Posted: May 16, 2017

Dr. Rosanne St. Bernard’s arrival at Grand River Hospital has opened a new avenue of care for patients with non-cancerous blood diseases.

Dr. St. Bernard began practicing at GRH’s KW Campus earlier this year. She completed a wide range of studies at the University of Toronto, including her medical degree and internal medicine residency as well as a master’s in molecular biology. 

Dr. St. Bernard then completed a hematology fellowship at the University of Western Ontario. She has been published numerous papers in hematological journals, presented at national and international conferences, and received research awards.

Dr St Bernard

Before Dr. St. Bernard established her practice at GRH, patients with non-cancerous hematology cases would often have to travel to other centres for consultations. She has enjoyed working with professionals throughout the hospital to support this new service for our region.

Along with patient care, Dr. St. Bernard is also eager to be involved in medical teaching to support the next generation of health professionals in Waterloo Region.
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What drew you to medicine and hematology in specific?

I was drawn towards medicine because I am passionate about and enjoy both patient care as well as lifelong learning of medical knowledge. 

I truly love hematology, and I chose this subspecialty because an in-depth understanding of pathology and laboratory tests are an integral part of patient care and management – this specialty is unique as it combines both of these aspects – both of which I tremendously enjoy.

What patient populations do you intend to serve that haven't been served before?

I am currently working as a non-malignant hematologist.  This is a broad field including the investigation and management of low and elevated blood counts, thrombosis, bleeding disorders, hemoglobinopathies (a kind of genetic defect that results in abnormal structure of one of the globin chains of the hemoglobin molecule), and iron loading conditions.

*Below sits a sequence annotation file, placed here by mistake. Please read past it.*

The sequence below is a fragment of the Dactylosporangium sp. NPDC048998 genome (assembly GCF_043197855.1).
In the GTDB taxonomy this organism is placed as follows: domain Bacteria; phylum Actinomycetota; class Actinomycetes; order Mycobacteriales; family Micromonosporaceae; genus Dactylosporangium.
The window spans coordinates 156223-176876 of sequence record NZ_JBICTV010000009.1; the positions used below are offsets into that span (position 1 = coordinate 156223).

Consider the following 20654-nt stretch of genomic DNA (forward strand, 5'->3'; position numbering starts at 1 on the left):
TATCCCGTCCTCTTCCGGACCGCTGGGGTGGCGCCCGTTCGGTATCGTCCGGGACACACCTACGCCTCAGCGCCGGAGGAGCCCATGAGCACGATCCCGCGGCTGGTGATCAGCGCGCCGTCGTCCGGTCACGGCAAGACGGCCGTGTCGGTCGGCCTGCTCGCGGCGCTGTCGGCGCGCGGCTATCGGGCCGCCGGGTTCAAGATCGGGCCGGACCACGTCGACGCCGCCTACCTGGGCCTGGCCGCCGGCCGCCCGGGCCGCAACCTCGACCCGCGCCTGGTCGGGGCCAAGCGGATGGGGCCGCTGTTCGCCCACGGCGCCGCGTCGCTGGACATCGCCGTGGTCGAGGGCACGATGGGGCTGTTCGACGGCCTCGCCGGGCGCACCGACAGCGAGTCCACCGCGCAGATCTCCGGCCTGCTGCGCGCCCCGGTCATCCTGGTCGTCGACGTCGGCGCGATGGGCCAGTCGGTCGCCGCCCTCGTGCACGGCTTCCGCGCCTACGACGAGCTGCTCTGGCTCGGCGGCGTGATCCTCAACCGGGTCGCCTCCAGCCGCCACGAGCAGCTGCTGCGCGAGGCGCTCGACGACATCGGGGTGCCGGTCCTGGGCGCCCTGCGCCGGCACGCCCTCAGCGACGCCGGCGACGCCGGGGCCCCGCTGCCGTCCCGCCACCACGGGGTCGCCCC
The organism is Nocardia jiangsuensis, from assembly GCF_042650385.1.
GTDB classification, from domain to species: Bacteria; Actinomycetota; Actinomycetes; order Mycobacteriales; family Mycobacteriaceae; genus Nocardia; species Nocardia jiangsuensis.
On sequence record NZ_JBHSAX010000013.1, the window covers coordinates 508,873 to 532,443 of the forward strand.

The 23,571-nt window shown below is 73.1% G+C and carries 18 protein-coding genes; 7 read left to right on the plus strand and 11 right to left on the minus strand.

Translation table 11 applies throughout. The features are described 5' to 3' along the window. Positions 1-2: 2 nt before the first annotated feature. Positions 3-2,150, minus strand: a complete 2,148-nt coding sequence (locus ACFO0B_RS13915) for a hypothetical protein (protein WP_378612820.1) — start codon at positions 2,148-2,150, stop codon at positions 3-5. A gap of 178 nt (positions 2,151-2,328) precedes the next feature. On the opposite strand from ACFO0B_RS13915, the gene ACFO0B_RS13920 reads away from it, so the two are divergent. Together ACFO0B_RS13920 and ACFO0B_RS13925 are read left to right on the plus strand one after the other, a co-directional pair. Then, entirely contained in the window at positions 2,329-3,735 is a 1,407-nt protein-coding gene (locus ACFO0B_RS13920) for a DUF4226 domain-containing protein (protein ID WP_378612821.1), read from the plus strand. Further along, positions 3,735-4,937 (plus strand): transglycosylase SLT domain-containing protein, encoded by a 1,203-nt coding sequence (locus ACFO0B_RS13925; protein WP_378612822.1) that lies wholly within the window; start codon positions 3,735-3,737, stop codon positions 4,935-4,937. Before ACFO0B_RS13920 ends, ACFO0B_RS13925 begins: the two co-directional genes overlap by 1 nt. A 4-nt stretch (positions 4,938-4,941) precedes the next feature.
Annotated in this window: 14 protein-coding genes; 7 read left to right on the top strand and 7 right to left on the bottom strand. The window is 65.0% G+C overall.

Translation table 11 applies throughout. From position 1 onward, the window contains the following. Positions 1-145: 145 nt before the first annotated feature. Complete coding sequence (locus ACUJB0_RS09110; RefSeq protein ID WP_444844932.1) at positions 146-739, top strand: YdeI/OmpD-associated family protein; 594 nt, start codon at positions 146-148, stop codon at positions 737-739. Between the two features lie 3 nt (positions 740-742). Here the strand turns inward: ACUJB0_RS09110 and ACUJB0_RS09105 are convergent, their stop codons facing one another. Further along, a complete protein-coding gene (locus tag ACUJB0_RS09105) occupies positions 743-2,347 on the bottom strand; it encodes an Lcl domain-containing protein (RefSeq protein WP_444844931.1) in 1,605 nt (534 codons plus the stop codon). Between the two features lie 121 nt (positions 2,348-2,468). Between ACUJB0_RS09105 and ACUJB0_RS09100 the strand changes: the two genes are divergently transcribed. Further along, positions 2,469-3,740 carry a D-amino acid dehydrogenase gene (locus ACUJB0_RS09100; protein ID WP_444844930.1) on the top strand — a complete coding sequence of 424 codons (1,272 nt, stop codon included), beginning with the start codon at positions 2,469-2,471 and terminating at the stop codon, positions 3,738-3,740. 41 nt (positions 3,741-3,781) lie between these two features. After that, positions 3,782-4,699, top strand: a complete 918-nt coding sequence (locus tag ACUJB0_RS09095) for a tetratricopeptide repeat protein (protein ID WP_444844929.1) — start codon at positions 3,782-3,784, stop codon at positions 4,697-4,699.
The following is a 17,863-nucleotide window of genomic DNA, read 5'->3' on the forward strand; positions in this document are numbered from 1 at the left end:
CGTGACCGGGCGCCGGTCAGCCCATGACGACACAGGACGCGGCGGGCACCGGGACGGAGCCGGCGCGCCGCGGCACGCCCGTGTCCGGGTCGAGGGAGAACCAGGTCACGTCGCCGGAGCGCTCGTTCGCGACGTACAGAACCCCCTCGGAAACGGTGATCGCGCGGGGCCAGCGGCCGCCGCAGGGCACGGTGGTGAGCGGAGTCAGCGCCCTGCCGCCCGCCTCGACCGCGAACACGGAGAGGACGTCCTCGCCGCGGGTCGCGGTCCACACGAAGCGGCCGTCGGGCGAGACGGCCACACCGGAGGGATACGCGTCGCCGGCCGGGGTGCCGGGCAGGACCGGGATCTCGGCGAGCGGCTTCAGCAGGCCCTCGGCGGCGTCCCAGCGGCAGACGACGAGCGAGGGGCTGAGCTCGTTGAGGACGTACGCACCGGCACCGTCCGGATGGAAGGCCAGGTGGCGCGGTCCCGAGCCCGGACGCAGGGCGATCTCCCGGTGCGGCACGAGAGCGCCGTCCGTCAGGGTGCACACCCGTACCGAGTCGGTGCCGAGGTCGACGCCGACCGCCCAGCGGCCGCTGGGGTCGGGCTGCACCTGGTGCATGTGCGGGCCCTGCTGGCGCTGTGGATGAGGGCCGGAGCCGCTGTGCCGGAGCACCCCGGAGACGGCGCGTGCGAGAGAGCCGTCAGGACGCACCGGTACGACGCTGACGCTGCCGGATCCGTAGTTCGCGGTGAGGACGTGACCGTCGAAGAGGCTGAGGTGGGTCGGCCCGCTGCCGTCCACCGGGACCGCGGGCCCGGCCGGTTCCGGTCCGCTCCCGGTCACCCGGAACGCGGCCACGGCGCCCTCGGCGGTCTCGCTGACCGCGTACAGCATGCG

Before my arrival, our centre did not have the capacity to accept benign hematology referrals and often patients in need of such services would have to be seen in London or Hamilton.

My presence here allows such patients to be seen in a timely fashion without the inconvenience of having to travel far to receive medical care.

What brought you to GRH?

I feel extremely fortunate to be working at Grand River Hospital.  Firstly, the staff members here are very collegial, supportive and knowledgeable. Working in this type of environment is very important to me. 

In addition, I love teaching and I cannot think of a better hospital to integrate medical education into my career, as Grand River Hospital provides exemplary care to the surrounding community and is a teaching site affiliated with McMaster University and therefore has numerous trainees.

What's the importance of locating a practice like yours in a hospital setting?

Hematology is a lab-based specialty and certainly working in hospital setting facilitates the diagnosis and management of hematologic conditions. Working in this environment also makes me easily accessible to in-patients who require urgent hematological assessment.

What do you enjoy about your practice?

What I enjoy about my practice is being able to work in such a supportive and collegial environment. In addition, I love the breadth and variety of cases I see here as a benign hematologist. I also enjoy being able to follow patients in the in-patient and out-patient setting simultaneously.  I enjoy the ability to work with, teach and learn from trainees.

I am very excited to be working at Grand River. I am particularly enthusiastic about building the benign hematology program so that we can best serve the patients in our community.

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